Oliver Robbins has been moved to 10 Downing Street from the Department for Exiting the European Union (DexEU) to take on a new "coordinating" role, which will see him work more closely with Prime Minister Theresa May.
"In order to strengthen cross government coordination of the next phase of negotiations with the European Union, the Prime Minister has appointed Oliver Robbins as her EU Adviser in the Cabinet Office, in addition to his role as EU Sherpa," a DexEU statement said.
"He will continue to lead the official-side UK team in the negotiations, working closely with the Secretary of State for Exiting the European Union, and coordinate relations with the European Commission and Member States," it noted.
However, the main reason behind the shift is being attributed to tensions between him and Brexit secretary David Davis.
The change at the top of the Brexit pecking order within government is also being seen as a way for May to take on greater control of the negotiations after days of rows over the issue within her own Cabinet.
The latest set of wrangles were triggered over the weekend with a 4,000-word article by UK foreign secretary Boris Johnson reviving his claims that the country's National Health Service (NHS) would be 350 million pounds a week richer as a result of Brexit.
While this figure has come under dispute since he first used it during the Vote Leave campaign in the lead up to the EU referendum last year, his decision to re-open the debate is being widely seen as a blatant leadership challenge to Theresa May by trying to take centre-stage within the Brexit debate.
"Once we have settled our accounts, we will take back control of roughly 350 million pounds per week. It would be a fine thing, as many of us have pointed out, if a lot of that money went on the NHS," he wrote in The Daily Telegraph.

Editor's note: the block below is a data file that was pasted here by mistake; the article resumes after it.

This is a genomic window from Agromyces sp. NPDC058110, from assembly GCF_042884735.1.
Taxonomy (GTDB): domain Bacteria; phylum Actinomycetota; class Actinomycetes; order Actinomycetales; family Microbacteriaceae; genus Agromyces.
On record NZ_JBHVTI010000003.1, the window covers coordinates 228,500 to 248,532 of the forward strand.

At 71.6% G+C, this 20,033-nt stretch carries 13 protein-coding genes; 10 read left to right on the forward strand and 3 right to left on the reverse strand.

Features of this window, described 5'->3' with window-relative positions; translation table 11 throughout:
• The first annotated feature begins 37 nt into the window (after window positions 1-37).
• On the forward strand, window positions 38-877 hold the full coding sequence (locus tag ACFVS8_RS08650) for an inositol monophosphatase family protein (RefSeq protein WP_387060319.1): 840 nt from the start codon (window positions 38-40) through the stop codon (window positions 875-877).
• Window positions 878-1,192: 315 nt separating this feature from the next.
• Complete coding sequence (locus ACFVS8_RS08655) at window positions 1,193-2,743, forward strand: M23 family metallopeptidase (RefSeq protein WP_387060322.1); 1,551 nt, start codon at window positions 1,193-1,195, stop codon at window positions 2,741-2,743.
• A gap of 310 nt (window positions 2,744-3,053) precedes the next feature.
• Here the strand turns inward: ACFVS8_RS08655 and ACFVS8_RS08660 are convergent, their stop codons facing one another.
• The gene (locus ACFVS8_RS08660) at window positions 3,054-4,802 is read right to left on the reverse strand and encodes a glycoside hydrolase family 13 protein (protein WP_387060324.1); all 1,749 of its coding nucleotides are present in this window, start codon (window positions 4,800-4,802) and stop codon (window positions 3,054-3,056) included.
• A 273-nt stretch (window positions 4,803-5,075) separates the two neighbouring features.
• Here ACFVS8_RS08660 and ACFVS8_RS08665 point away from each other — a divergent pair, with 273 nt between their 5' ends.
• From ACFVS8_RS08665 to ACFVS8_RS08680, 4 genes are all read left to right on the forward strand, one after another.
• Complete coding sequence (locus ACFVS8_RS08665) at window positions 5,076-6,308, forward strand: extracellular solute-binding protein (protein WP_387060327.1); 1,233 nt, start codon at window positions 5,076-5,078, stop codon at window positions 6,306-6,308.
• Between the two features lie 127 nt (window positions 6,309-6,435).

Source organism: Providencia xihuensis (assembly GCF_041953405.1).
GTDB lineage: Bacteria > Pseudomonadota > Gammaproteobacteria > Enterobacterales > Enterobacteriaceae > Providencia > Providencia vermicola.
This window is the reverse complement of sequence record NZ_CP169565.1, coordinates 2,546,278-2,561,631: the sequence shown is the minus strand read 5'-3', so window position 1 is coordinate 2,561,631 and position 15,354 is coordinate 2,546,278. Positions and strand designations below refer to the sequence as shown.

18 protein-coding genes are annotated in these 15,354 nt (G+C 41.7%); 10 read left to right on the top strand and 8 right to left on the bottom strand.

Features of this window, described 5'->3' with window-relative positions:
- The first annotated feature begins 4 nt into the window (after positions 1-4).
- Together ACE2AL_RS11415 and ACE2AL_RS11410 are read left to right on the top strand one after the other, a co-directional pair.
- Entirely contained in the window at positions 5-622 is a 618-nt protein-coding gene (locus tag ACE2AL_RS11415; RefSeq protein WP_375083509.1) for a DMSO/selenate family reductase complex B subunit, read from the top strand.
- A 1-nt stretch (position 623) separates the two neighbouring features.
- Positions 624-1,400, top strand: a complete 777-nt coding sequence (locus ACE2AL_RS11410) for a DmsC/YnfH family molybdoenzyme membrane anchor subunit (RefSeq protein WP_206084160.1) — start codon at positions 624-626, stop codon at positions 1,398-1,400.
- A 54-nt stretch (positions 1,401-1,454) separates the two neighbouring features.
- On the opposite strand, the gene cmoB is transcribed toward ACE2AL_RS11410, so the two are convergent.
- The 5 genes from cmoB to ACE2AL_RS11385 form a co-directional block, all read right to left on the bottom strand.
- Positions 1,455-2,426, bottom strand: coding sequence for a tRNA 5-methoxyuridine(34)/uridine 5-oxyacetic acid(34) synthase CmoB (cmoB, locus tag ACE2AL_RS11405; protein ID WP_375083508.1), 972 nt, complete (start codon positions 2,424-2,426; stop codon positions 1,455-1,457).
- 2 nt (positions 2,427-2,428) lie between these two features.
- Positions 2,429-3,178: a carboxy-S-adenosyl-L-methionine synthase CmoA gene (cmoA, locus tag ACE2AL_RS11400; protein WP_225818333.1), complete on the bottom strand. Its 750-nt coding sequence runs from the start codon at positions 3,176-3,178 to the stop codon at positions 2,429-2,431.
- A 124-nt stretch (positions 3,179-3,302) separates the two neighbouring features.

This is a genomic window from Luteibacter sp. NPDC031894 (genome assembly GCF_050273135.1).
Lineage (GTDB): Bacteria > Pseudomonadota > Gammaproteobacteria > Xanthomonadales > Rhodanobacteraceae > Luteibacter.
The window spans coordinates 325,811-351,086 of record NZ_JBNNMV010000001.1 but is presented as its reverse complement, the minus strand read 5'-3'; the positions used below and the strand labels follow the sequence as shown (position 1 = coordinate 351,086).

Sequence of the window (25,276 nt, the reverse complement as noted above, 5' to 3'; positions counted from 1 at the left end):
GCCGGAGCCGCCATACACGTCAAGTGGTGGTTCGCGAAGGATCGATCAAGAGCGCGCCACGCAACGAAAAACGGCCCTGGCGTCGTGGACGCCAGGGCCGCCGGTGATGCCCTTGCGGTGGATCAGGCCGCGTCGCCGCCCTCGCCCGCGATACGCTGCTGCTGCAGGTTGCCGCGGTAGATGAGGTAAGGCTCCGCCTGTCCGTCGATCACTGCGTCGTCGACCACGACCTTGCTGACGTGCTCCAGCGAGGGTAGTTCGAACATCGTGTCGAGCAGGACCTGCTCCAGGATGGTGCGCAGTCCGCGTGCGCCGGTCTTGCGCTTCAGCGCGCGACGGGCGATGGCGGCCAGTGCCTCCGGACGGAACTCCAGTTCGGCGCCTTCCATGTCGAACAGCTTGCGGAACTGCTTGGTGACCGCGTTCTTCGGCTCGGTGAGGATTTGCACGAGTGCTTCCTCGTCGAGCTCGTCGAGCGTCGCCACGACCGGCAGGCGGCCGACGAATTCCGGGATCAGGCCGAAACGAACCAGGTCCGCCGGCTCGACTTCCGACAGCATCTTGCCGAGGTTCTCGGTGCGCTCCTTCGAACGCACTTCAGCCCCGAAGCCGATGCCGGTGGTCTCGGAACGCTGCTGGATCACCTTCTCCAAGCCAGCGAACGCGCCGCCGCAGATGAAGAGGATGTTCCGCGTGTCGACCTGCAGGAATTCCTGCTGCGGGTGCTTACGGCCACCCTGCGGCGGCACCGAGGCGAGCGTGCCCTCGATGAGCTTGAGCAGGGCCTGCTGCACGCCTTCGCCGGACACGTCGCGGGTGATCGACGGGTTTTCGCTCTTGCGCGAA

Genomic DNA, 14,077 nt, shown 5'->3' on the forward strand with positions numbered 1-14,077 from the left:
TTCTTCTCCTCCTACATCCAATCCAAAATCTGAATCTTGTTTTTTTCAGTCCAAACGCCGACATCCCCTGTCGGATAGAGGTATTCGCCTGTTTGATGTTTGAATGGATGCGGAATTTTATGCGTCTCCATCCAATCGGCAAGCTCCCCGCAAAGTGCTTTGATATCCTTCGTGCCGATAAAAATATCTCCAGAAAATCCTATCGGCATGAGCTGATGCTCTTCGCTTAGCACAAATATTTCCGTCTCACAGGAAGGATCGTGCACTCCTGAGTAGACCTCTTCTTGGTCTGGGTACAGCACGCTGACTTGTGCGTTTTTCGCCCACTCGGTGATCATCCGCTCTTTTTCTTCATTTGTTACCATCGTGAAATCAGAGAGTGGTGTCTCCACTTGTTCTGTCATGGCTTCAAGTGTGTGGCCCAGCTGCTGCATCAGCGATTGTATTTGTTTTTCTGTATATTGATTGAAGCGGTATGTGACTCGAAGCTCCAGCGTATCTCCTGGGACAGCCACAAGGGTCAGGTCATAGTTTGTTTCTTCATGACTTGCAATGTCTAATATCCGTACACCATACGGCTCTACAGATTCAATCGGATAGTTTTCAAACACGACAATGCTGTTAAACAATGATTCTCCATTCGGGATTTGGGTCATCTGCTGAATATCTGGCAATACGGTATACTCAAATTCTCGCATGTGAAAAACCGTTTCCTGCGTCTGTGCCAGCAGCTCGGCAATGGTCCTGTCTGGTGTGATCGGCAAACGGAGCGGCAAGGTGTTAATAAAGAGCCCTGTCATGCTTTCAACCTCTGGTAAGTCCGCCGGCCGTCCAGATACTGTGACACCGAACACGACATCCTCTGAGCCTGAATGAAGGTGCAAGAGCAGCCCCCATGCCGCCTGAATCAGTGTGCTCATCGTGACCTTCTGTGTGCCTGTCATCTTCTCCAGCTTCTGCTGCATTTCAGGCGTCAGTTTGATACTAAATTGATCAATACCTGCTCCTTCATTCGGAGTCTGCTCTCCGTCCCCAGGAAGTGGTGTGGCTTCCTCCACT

The article, in which Johnson also said he opposed paying the EU to secure temporary access to the single market during a transitional phase after the UK's departure, divided Conservative party MPs with many claiming it undermined May's leadership ahead of a crucial EU speech scheduled for later this week in Florence, Italy.
Many are reportedly calling on May to sack her foreign secretary over this intervention.
While UK home secretary Amber Rudd accused her Cabinet colleague of being a Brexit "back-seat driver", defence minister Tobias Ellwood warned his party of growing discord with his tweet: "We are not witnessing our finest hour-at a testing time when poise, purpose and unity are called for.
"Debate should be forward looking on how to make most of life outside EU – not refighting referendum."
Meanwhile, a parallel row broke out between Johnson and the chair of the UK's Statistics Authority, David Norgrove, who wrote a letter to contest the minister's claims: "I am surprised and disappointed that you have chosen to repeat the figure of 350 million pounds per week, in connection with the amount that might be available for extra public spending when we leave the European Union."
The authority warned that the article "confused" the size of the UK's annual gross and net contributions to the EU's budget and also assumes that payments currently made to the UK by the EU, including for example for the support of agriculture and scientific research, will not be paid by the UK government when it leaves.
"It is a clear misuse of official statistics," he said.
Johnson's reply was equally harsh: "I must say that I was surprised and disappointed by your letter of today, since it was based on what appeared to be a wilful distortion of the text of my article.
"You say that I claim that there would be 350 million pound that 'might be available for extra public spending' when we leave the EU. This is a complete misrepresentation of what I said and I would like you to withdraw it."
The Opposition parties are having a field day with the ruling Conservatives’ internal chaos, with Liberal Democrat leader Vince Cable saying Johnson’s credibility had been "shot to pieces".
Keir Starmer, Labour’s shadow Brexit secretary, said it all smacked of "chaos".
"Moving key individuals at this critical time adds a whole new dimension to the government’s chaotic approach to Brexit. Deep divisions in the Cabinet and a complete lack of leadership are putting the national interest at risk," he said.